May 25, 2012 rated it it was amazing
4.5 Stars

Thoroughly enjoyable bit of historical fiction about mail-order-brides who immigrate to Oahu from Korea in the 1920's. James Mitchener's Hawaii continues to be one of my favorites and this book felt like some lost chapters. I love the aloha spirit, history and great storytelling that the author captured so well. Highly recommended. I'm excited to check out Molokai by the same author.
Mar 21, 2009 rated it it was amazing
This book is a wonderful historical fiction depicting Honolulu from the turn of the century until around 1940. It truely opens your eyes about how the natives were treated by the white who came to their island.
Liza Fireman
May 19, 2016 rated it really liked it
I like Alan Brennert's writing. I liked Moloka'i in the past (even better than this one), and now this one. Historical fiction at its best.

Life in Korea are not simple, and several girls decide to become picture-brides, marry Korean men that relocated to Hawaii. “You know how hard life can be in Korea,” she told us, “so it should come as no surprise when I tell you that some fifteen hundred Korean gentlemen are today living in a place called Hawai’i—a lush and fertile group of islands in the mid
Feb 18, 2009 rated it liked it
(3.5) "...and together they make up a uniquely 'local" cuisine...and thus the author describes the cultural melting pot that is Hawaii. Wanting more out of life than what Korea can offer a young woman, Jin signs on as a "picture bride" (a sort of mail order bride) and sails off to Hawaii with several other young women - although they are in for quite a surprise at what is waiting for them at the docks - the pictures of the grooms are not all they were expecting from the photos. Jin thinks she ge ...more
Jacquie Ream
Dec 18, 2012 rated it it was amazing
During my recent visit to Hawaii, I read the 2009 award-winning book Honolulu by Alan Brennert. Two different friends recommended this book to me before I left for Hawaii; the day before my departure, my husband plunked the trade paperback down on my desk and said, “I think you’ll like this.”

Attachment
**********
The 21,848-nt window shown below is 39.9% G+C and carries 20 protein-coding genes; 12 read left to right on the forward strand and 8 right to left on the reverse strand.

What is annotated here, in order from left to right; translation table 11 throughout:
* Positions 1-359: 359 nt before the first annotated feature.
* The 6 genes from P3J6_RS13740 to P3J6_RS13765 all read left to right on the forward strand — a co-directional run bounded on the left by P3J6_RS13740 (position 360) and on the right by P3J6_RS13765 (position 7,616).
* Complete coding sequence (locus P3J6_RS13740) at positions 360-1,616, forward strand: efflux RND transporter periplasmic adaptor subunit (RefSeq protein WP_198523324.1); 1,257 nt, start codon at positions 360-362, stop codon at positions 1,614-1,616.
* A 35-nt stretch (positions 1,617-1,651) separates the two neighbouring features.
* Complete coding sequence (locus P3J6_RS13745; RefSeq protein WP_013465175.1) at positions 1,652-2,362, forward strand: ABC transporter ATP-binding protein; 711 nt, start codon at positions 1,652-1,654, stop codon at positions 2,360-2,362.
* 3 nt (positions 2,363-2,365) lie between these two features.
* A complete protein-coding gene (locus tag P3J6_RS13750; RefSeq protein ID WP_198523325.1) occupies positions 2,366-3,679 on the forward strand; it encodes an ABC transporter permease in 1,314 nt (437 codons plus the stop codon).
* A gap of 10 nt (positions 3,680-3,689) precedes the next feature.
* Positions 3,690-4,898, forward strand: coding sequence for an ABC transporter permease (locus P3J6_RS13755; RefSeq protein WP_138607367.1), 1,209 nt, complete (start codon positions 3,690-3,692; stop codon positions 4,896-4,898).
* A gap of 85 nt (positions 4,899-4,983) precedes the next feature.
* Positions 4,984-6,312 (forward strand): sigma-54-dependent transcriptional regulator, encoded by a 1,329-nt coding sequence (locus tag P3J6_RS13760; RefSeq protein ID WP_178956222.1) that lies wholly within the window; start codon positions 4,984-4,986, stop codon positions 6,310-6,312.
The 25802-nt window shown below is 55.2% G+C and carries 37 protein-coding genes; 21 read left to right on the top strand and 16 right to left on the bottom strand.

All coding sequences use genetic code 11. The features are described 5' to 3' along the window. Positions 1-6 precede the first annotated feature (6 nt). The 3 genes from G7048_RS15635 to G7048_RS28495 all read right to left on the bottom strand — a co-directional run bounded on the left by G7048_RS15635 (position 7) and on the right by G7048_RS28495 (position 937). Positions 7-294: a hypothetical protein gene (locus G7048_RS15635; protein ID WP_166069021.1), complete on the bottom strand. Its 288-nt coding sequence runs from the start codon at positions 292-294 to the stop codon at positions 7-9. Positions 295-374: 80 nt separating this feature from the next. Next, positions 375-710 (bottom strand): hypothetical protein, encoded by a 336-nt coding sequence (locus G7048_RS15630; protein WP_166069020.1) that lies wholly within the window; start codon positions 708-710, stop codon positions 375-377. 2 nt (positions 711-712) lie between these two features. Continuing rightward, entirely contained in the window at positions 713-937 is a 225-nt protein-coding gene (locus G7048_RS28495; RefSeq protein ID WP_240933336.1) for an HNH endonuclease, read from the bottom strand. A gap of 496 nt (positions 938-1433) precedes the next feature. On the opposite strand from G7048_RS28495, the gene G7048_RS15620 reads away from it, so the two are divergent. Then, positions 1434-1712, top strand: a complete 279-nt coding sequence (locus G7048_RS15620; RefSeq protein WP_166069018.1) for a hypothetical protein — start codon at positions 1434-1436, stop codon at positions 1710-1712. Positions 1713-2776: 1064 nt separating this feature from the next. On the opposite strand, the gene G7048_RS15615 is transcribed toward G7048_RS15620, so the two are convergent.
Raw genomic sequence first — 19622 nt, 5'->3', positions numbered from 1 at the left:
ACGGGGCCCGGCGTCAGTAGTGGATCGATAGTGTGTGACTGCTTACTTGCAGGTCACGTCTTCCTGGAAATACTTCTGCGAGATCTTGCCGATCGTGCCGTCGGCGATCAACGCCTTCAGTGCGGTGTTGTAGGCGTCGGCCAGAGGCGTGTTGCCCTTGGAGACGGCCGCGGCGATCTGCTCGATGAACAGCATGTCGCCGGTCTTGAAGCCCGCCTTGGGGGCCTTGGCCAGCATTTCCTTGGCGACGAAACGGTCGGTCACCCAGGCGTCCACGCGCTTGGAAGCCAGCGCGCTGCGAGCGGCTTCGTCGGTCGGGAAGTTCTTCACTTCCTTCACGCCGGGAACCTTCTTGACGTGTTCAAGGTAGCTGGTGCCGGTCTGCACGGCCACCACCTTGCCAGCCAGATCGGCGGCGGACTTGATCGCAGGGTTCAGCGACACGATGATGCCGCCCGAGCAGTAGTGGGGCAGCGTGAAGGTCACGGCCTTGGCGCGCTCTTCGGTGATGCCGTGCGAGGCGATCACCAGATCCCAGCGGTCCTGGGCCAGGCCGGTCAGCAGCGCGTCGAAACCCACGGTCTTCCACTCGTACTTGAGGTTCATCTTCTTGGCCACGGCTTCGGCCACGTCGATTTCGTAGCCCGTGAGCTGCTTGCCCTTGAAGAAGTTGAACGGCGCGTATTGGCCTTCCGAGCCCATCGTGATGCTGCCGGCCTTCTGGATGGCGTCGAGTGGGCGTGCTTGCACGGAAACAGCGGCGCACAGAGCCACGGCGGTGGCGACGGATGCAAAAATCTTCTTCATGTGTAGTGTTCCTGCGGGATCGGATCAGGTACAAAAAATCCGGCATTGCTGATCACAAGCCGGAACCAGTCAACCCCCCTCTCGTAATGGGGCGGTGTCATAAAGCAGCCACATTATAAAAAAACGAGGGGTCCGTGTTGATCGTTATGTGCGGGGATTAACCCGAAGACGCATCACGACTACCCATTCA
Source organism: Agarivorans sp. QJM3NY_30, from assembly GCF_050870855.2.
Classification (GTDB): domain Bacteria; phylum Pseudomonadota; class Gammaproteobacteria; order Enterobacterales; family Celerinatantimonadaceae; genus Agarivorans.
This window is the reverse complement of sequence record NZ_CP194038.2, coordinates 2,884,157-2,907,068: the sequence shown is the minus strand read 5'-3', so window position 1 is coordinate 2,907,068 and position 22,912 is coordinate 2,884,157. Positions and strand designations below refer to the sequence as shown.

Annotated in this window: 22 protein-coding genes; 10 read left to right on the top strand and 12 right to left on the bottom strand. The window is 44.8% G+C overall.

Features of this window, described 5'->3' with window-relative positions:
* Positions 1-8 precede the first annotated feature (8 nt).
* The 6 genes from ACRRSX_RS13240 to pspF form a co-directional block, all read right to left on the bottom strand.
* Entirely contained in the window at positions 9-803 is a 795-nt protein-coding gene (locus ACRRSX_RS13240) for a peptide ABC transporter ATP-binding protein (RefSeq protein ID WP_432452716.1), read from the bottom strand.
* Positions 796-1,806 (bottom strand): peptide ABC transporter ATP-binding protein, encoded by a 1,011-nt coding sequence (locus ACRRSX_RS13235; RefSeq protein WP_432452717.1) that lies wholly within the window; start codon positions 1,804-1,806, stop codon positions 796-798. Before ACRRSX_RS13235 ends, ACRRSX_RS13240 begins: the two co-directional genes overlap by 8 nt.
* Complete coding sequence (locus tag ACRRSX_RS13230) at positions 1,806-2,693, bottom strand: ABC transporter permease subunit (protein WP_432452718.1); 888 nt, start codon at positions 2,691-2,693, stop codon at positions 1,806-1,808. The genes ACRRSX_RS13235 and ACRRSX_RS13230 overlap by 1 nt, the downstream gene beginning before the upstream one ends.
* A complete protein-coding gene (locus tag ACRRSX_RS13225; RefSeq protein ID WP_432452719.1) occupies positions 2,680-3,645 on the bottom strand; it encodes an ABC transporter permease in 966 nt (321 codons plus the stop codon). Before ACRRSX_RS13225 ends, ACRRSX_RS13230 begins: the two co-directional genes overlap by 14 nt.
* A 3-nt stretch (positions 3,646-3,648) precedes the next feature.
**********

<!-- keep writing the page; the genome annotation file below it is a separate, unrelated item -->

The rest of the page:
Indeed, I did enjoy it. Honolulu is a fictionalized historic romantic tale of a Korean woman who comes to Honolulu in 1914 as a “picture bride” (equivalent of a mail-order bride) to escape her life as a seco
May 04, 2010 rated it it was amazing  ·  review of another edition
I absolutely loved this book! This was our May book club selection and they read Moloka'i a few years ago--before I was a member. To be honest I was not expecting much--I thought it was going to be a dull, dry book about the misfortunes of a single character. I couldn't see how I would sympathize with her, or how a man could accurately portray a woman dealing with the issues Jin would face. How wrong I was!

Brennert has a fantastic voice, reminding me of the only other man I've ever read who coul
Jun 24, 2012 rated it liked it
This is a quick read, despite being longer than 400 pages. It is historical fiction, filled with interesting little details about Korean and Hawaiian life from roughly 1915-1957, and the reader gets a good fill of the "mixed plate" (author's description) that Honolulu was and is. My personal struggle with this book was the author's inability to create any multi-dimensional characters. I felt the characters were "representatives of type" rather than anything you could sink your teeth into. Also, ...more
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Alan Brennert is the author of the historical novels Palisades Park, Honolulu (chosen one of the best books of 2009 by The Washington Post), and Moloka'i, which won the 2006 Bookies Award, sponsored by the Contra Costa Library, for the Book Club Book of the Year (and has sold over 600,000 copies since publication). It was also a 2012 One Book, One San Diego selection. He has won an Emmy Award and ...more